Perhaps the most important thing about Randle this season is that he exudes quiet, intense confidence and is driven to be a winner, as opposed to last year when he would get down and withdraw when things weren’t going his way. He has indeed become a team leader. Off the court, he is engaged to be married and expecting his first child, which certainly is part of the maturation process. After celebrating his 22nd birthday the other day, if he stays healthy, Randle is poised to make a big leap forward on the court in the coming months.
D’Angelo Russell has missed the last six games due to knee soreness, and it is unclear when he will return. Nick Young is injured and will likely miss the next month. Instead of falling apart against the Bulls, Randle held the team together with his fire and passion not to mention his 20 rebounds and key shot at the end. His play against the Bulls is a reflection of what Randle has become, someone who will keep attacking and won’t be denied.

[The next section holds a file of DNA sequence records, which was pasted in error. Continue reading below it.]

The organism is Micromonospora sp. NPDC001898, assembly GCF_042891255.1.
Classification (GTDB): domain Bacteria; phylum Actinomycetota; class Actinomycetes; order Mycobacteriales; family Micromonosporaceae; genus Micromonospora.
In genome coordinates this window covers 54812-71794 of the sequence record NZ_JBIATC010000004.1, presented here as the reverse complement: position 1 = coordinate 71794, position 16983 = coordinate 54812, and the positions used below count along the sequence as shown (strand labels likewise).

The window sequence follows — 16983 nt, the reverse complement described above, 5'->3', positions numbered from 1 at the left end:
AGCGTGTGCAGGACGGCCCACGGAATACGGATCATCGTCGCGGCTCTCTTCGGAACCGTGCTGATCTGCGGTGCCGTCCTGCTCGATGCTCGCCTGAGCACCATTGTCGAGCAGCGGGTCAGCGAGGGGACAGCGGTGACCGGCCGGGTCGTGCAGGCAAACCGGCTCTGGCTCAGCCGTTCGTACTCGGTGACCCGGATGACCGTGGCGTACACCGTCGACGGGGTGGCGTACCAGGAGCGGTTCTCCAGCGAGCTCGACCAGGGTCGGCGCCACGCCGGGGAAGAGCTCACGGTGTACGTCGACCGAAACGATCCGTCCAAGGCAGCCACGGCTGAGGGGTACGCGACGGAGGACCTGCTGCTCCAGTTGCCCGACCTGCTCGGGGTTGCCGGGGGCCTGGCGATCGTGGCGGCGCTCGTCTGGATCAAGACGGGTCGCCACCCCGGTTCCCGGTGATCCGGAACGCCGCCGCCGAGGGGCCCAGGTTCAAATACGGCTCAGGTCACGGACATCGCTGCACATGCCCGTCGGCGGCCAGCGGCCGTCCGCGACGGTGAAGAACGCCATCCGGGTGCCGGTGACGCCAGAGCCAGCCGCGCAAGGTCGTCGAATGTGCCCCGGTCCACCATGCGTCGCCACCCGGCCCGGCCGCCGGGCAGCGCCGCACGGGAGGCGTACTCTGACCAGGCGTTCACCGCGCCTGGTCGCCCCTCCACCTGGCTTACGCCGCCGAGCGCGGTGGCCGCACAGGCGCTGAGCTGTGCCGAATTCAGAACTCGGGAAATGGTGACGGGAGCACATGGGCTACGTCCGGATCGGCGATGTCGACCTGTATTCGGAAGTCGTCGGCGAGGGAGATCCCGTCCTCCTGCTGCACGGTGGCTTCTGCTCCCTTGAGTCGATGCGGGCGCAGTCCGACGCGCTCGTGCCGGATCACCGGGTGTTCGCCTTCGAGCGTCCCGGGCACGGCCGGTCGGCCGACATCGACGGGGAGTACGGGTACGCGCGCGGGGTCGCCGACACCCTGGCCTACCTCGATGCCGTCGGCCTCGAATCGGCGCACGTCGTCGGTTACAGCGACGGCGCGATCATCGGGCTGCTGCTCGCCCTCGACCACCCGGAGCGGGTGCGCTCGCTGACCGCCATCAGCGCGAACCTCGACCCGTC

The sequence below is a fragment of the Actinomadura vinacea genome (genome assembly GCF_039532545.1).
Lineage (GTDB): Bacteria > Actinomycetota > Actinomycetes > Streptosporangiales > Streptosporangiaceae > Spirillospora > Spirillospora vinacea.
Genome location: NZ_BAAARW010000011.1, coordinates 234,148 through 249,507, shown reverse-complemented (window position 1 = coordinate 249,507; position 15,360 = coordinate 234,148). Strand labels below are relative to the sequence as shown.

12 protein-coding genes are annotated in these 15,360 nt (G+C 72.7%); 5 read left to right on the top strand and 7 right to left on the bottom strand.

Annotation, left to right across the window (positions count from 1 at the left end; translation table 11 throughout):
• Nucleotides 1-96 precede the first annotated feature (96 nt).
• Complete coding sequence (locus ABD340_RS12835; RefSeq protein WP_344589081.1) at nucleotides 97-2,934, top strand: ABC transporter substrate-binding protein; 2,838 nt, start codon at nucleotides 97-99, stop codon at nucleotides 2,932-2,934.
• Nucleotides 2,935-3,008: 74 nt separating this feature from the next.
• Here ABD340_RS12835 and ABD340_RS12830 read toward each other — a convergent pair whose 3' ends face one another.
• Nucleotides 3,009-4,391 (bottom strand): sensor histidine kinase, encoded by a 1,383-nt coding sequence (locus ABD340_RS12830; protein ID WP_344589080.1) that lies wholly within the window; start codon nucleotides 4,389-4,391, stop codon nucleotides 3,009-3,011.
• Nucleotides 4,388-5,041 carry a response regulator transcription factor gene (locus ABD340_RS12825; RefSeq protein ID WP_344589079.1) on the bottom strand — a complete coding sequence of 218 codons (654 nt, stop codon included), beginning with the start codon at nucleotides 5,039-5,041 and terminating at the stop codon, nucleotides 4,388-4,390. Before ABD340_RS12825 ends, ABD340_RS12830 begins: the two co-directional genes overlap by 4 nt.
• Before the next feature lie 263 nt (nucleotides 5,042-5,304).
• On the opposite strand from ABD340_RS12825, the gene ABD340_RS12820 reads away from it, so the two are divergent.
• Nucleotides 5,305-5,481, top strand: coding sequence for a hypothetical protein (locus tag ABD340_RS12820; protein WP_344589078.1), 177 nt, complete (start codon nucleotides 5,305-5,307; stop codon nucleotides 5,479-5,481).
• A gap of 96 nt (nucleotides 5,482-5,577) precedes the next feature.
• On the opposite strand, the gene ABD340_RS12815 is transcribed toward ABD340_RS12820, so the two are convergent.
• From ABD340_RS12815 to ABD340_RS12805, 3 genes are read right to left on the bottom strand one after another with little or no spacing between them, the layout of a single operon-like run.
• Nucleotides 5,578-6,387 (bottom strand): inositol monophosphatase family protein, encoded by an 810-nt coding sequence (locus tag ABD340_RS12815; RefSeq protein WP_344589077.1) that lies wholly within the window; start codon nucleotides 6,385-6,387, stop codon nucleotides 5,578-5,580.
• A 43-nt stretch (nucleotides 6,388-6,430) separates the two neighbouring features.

Randle is so far the Lakers most improved player this year, and he opened a lot of eyes around the league with his strong play this season before recently suffering a hip pointer injury and missing three games. He is back now, and with Russell and Young injured, this is the perfect time for Randle to step up and take over games the way he should with his physical gifts. Maybe he is finally ready to bring that energy and intensity every night, not just occasionally. Watching their power forward grab a rebound and charge up the court with the ball before finishing strong at the rim or dishing to a teammate for a layup, gives the Lakers a big competitive advantage.
This is Randle’s time, and if he stays healthy, there is reason to believe he will become a real force in the NBA before this season is over. It should be fun to watch.